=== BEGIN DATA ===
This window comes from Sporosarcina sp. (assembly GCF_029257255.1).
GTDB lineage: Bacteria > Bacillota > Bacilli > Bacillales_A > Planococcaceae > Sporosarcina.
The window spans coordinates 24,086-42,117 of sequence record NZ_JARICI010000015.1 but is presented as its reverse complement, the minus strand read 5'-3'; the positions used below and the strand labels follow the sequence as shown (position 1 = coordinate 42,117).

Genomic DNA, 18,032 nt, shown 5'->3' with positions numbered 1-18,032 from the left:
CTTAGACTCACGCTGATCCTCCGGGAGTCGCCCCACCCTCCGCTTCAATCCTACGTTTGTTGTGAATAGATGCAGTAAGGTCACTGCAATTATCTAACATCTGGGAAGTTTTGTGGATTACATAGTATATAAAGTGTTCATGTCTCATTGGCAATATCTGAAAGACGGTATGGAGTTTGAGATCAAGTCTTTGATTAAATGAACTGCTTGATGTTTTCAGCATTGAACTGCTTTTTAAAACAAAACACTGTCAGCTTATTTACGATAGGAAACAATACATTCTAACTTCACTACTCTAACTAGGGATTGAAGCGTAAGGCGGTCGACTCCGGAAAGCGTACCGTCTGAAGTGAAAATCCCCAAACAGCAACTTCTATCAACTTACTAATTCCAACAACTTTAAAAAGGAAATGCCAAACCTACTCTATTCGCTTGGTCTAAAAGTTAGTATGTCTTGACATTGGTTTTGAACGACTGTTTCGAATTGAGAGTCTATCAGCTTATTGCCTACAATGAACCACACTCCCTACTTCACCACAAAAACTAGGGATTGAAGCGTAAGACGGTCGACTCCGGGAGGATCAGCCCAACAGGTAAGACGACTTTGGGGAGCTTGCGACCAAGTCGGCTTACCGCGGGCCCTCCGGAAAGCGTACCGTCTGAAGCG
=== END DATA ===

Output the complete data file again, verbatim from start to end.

This window comes from Sporosarcina sp. (assembly GCF_029257255.1).
GTDB lineage: Bacteria > Bacillota > Bacilli > Bacillales_A > Planococcaceae > Sporosarcina.
The window spans coordinates 24,086-42,117 of sequence record NZ_JARICI010000015.1 but is presented as its reverse complement, the minus strand read 5'-3'; the positions used below and the strand labels follow the sequence as shown (position 1 = coordinate 42,117).

Genomic DNA, 18,032 nt, shown 5'->3' with positions numbered 1-18,032 from the left:
CTTAGACTCACGCTGATCCTCCGGGAGTCGCCCCACCCTCCGCTTCAATCCTACGTTTGTTGTGAATAGATGCAGTAAGGTCACTGCAATTATCTAACATCTGGGAAGTTTTGTGGATTACATAGTATATAAAGTGTTCATGTCTCATTGGCAATATCTGAAAGACGGTATGGAGTTTGAGATCAAGTCTTTGATTAAATGAACTGCTTGATGTTTTCAGCATTGAACTGCTTTTTAAAACAAAACACTGTCAGCTTATTTACGATAGGAAACAATACATTCTAACTTCACTACTCTAACTAGGGATTGAAGCGTAAGGCGGTCGACTCCGGAAAGCGTACCGTCTGAAGTGAAAATCCCCAAACAGCAACTTCTATCAACTTACTAATTCCAACAACTTTAAAAAGGAAATGCCAAACCTACTCTATTCGCTTGGTCTAAAAGTTAGTATGTCTTGACATTGGTTTTGAACGACTGTTTCGAATTGAGAGTCTATCAGCTTATTGCCTACAATGAACCACACTCCCTACTTCACCACAAAAACTAGGGATTGAAGCGTAAGACGGTCGACTCCGGGAGGATCAGCCCAACAGGTAAGACGACTTTGGGGAGCTTGCGACCAAGTCGGCTTACCGCGGGCCCTCCGGAAAGCGTACCGTCTGAAGCG